In an Oct. 18 letter, Congressmen Gary Ackerman (D-N.Y.) and Dan Burton (R-Ind.), chairman and ranking member of the House Foreign Affairs Subcommittee on the Middle East and South Asia, protested the administration’s lack of support for moderate elements in Lebanon: "We remain concerned that your strategy of offering diplomatic overtures to hostile regimes has done little to provoke Middle East peace, and has only taken away leverage from our democratic friends and allies."
For its part, the administration continues to focus on reaching out to Damascus and has done little more than indicate that there are limits to America’s patience. On a visit to Syria this month, Assistant Secretary of State Jeffrey Feltman noted that the moderate thaw in U.S.-Syria relations "cannot go very far as long as Syria’s friends are undermining stability in Lebanon." That is a condition, however, that the Syrian regime has shown no intention of meeting.
It is vital that the United States reverse these years of drift and act decisively to help the Lebanese people reassert their right to self-determination — because it is in America’s national interest to contain Iran’s expansionist ambition and avoid giving legitimacy to its terrorist proxy.
The Obama administration must decide to resist the "resistance" and lead the West in a program to further empower Lebanese civil society and aid the dormant democratic forces in the country. It is these courageous actors, with the proven ability to lead successful political and media campaigns and expose the Syria-Iran-Hezbollah axis, who were specifically targeted by Hezbollah in May 2008 — exactly because they are effective. The Lebanese people need to know that the president of the United States supports their pursuit of freedom and democracy, especially as Hezbollah’s role in attacking the state is on the verge of being exposed.
Obama should look to Lebanon’s pro-democracy media, which has largely been silenced over the last year, intimidated not only by pro-Syrian, pro-Iranian, and Hezbollah foes, but hobbled by Saudi patrons who mistakenly thought they could pull Syria away from Iran’s influence. That strategy, like the United States’ outreach to Syria, has proved a disastrous failure. The Obama administration can help take the muzzle off of these Lebanese patriots whose courageous voices are the first defense against Hezbollah.
The Obama administration must also ensure that the Special Tribunal goes forward, prosecuting those it indicts. The United States’ $10 million contribution last week is commendable, but it is not enough. No problem, other than stopping Iran’s pursuit of nuclear weapons, calls as urgently for international focus as the effort to stop the Islamic Republic from expanding its sphere of influence throughout the region.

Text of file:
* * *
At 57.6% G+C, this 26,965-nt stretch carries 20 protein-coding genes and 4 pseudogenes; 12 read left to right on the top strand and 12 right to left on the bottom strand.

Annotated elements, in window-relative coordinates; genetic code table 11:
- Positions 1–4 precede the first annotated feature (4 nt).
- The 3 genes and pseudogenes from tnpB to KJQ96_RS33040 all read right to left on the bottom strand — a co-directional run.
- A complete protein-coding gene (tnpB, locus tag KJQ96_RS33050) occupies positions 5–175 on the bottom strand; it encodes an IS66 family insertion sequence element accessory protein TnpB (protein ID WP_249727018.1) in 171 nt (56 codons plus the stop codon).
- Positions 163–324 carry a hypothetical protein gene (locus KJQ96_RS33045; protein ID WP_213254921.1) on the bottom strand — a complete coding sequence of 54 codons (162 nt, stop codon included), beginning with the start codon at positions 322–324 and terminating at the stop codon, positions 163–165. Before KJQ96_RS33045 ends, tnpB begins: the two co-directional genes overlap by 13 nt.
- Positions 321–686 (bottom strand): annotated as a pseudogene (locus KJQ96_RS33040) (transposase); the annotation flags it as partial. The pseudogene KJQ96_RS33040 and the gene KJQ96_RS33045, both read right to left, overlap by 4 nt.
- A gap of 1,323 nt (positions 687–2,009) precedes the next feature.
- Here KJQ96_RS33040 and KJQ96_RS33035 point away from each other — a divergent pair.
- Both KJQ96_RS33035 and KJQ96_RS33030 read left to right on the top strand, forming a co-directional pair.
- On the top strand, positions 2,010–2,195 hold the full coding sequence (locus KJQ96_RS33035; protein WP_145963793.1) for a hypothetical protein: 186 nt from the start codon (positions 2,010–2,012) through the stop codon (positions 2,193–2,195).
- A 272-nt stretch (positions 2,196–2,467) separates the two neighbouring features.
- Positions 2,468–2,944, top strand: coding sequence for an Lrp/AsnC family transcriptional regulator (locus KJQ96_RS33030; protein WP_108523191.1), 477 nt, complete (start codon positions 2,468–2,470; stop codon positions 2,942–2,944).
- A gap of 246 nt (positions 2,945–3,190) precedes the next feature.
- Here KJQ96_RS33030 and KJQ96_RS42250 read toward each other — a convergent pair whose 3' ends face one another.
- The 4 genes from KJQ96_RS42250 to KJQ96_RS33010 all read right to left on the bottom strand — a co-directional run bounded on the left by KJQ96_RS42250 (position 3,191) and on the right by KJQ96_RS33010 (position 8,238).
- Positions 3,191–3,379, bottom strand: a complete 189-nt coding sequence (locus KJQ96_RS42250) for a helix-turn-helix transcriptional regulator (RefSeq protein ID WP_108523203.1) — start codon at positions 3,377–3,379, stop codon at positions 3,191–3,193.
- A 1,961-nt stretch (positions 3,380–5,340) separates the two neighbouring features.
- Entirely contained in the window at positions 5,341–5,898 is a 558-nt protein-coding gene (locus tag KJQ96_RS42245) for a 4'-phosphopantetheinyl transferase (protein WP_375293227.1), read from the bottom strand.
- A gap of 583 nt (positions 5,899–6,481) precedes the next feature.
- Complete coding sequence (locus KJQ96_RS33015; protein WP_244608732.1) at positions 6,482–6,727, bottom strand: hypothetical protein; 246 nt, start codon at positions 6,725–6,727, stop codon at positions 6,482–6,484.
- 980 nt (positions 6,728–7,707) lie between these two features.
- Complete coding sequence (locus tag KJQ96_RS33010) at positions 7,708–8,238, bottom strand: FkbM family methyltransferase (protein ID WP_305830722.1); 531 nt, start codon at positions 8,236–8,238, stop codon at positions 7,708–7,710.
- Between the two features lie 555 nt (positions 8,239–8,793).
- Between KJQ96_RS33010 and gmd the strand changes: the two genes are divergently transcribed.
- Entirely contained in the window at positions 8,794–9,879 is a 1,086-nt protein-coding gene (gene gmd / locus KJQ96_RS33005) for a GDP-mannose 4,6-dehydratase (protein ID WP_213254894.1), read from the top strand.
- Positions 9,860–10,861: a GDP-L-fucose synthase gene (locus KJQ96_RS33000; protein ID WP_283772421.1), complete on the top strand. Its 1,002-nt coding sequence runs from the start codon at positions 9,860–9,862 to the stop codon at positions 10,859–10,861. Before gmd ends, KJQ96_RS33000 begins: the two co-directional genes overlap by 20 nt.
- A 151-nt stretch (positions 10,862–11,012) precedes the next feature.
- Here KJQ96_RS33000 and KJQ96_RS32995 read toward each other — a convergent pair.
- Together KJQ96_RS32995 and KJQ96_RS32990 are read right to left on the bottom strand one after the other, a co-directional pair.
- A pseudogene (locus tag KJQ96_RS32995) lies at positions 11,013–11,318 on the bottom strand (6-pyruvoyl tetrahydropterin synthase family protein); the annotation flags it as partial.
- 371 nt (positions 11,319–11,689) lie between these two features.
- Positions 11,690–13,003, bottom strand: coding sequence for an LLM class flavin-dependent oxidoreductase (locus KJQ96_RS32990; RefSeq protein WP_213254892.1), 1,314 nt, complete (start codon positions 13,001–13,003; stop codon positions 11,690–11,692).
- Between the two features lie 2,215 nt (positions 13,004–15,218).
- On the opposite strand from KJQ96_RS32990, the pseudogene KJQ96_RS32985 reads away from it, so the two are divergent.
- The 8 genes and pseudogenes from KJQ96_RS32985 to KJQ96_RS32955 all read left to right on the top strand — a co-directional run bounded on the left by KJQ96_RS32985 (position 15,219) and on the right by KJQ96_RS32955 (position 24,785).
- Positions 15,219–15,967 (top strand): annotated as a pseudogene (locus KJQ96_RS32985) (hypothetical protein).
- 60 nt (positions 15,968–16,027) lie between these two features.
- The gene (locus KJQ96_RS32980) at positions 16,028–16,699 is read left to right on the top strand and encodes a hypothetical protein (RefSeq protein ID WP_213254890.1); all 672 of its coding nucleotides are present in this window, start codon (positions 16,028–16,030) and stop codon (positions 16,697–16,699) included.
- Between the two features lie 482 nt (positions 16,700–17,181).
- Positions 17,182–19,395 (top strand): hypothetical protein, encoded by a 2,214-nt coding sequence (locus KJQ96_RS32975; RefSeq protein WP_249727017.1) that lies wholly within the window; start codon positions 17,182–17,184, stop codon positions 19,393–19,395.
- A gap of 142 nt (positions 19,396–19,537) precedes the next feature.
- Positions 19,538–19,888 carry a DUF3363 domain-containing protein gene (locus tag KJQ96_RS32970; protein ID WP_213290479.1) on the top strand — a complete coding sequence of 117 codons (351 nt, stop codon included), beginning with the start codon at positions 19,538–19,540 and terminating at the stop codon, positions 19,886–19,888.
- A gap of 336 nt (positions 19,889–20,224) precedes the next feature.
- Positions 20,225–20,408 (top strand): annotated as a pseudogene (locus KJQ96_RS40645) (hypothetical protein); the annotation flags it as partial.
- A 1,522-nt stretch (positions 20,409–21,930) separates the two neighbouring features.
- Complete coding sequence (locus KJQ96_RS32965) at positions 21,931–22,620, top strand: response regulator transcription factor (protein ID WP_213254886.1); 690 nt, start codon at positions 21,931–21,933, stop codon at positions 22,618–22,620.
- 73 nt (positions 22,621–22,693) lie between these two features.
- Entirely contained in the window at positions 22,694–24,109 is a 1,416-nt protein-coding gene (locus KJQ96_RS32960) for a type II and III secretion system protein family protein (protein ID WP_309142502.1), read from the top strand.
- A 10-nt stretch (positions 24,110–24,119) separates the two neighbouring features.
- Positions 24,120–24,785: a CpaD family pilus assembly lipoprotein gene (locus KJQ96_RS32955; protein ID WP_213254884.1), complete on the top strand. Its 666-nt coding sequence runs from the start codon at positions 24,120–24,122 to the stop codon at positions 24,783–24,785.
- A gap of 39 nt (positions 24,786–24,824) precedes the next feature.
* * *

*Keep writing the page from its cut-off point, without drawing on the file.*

The United States must be willing to work with its allies in Europe and the Middle East to support those democratic elements who want to save their country. This policy will not be easy. It may require making the tough decision to give up on forces and programs that have failed to serve as a bulwark against Hezbollah, or it may require a deep reform of the same, but tough choices are what we face.
If the Obama administration takes a bold stand in favor of Lebanon’s independence, it will find that many figures in Beirut and other countries with a stake in Lebanon’s stability will enthusiastically follow its lead.
But whatever methods it chooses, the administration must make a clear public signal that the United States will not sit on the sidelines while Iran, through its satraps Syria and Hezbollah, successfully exports the Iranian revolution to Lebanon. Obama has spoken eloquently about the need to support democracy and tolerance in the Middle East. The time of decision has come. The president must now put his words into action.
Josh Rogin covers national security and foreign policy and writes the daily Web column The Cable. His column appears bi-weekly in the print edition of The Washington Post. He can be reached for comments or tips at firstname.lastname@example.org.
Previously, Josh covered defense and foreign policy as a staff writer for Congressional Quarterly, writing extensively on Iraq, Afghanistan, Guantánamo Bay, U.S.-Asia relations, defense budgeting and appropriations, and the defense lobbying and contracting industries. Prior to that, he covered military modernization, cyber warfare, space, and missile defense for Federal Computer Week Magazine. He has also served as Pentagon Staff Reporter for the Asahi Shimbun, Japan's leading daily newspaper, in its Washington, D.C., bureau, where he reported on U.S.-Japan relations, Chinese military modernization, the North Korean nuclear crisis, and more.
A graduate of George Washington University's Elliott School of International Affairs, Josh lived in Yokohama, Japan, and studied at Tokyo's Sophia University. He speaks conversational Japanese and has reported from the region. He has also worked at the House International Relations Committee, the Embassy of Japan, and the Brookings Institution.
Josh's reporting has been featured on CNN, MSNBC, C-Span, CBS, ABC, NPR, WTOP, and several other outlets. He was a 2008-2009 National Press Foundation's Paul Miller Washington Reporting Fellow, 2009 military reporting fellow with the Knight Center for Specialized Journalism and the 2011 recipient of the InterAction Award for Excellence in International Reporting. He hails from Philadelphia and lives in Washington, D.C.| The Cable |